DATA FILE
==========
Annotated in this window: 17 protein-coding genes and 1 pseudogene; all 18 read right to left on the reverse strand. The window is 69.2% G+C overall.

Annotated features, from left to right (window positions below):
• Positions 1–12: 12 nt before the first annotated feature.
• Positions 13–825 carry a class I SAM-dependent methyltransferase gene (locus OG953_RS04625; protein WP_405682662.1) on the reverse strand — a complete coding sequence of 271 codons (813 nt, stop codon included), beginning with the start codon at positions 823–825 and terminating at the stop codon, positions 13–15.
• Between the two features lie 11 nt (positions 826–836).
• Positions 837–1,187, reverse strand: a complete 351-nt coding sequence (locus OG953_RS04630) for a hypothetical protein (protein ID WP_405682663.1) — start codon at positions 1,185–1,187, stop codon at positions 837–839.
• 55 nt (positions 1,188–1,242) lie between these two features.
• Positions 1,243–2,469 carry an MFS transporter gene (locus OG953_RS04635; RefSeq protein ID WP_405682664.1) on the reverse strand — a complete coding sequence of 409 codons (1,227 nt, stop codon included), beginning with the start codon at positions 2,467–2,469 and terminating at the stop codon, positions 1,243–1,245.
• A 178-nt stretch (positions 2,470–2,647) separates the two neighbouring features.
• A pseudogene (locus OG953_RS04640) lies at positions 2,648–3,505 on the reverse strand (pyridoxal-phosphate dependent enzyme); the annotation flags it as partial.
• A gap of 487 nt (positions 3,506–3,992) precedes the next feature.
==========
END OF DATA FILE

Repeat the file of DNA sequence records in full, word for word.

Annotated in this window: 17 protein-coding genes and 1 pseudogene; all 18 read right to left on the reverse strand. The window is 69.2% G+C overall.

Annotated features, from left to right (window positions below):
• Positions 1–12: 12 nt before the first annotated feature.
• Positions 13–825 carry a class I SAM-dependent methyltransferase gene (locus OG953_RS04625; protein WP_405682662.1) on the reverse strand — a complete coding sequence of 271 codons (813 nt, stop codon included), beginning with the start codon at positions 823–825 and terminating at the stop codon, positions 13–15.
• Between the two features lie 11 nt (positions 826–836).
• Positions 837–1,187, reverse strand: a complete 351-nt coding sequence (locus OG953_RS04630) for a hypothetical protein (protein ID WP_405682663.1) — start codon at positions 1,185–1,187, stop codon at positions 837–839.
• 55 nt (positions 1,188–1,242) lie between these two features.
• Positions 1,243–2,469 carry an MFS transporter gene (locus OG953_RS04635; RefSeq protein ID WP_405682664.1) on the reverse strand — a complete coding sequence of 409 codons (1,227 nt, stop codon included), beginning with the start codon at positions 2,467–2,469 and terminating at the stop codon, positions 1,243–1,245.
• A 178-nt stretch (positions 2,470–2,647) separates the two neighbouring features.
• A pseudogene (locus OG953_RS04640) lies at positions 2,648–3,505 on the reverse strand (pyridoxal-phosphate dependent enzyme); the annotation flags it as partial.
• A gap of 487 nt (positions 3,506–3,992) precedes the next feature.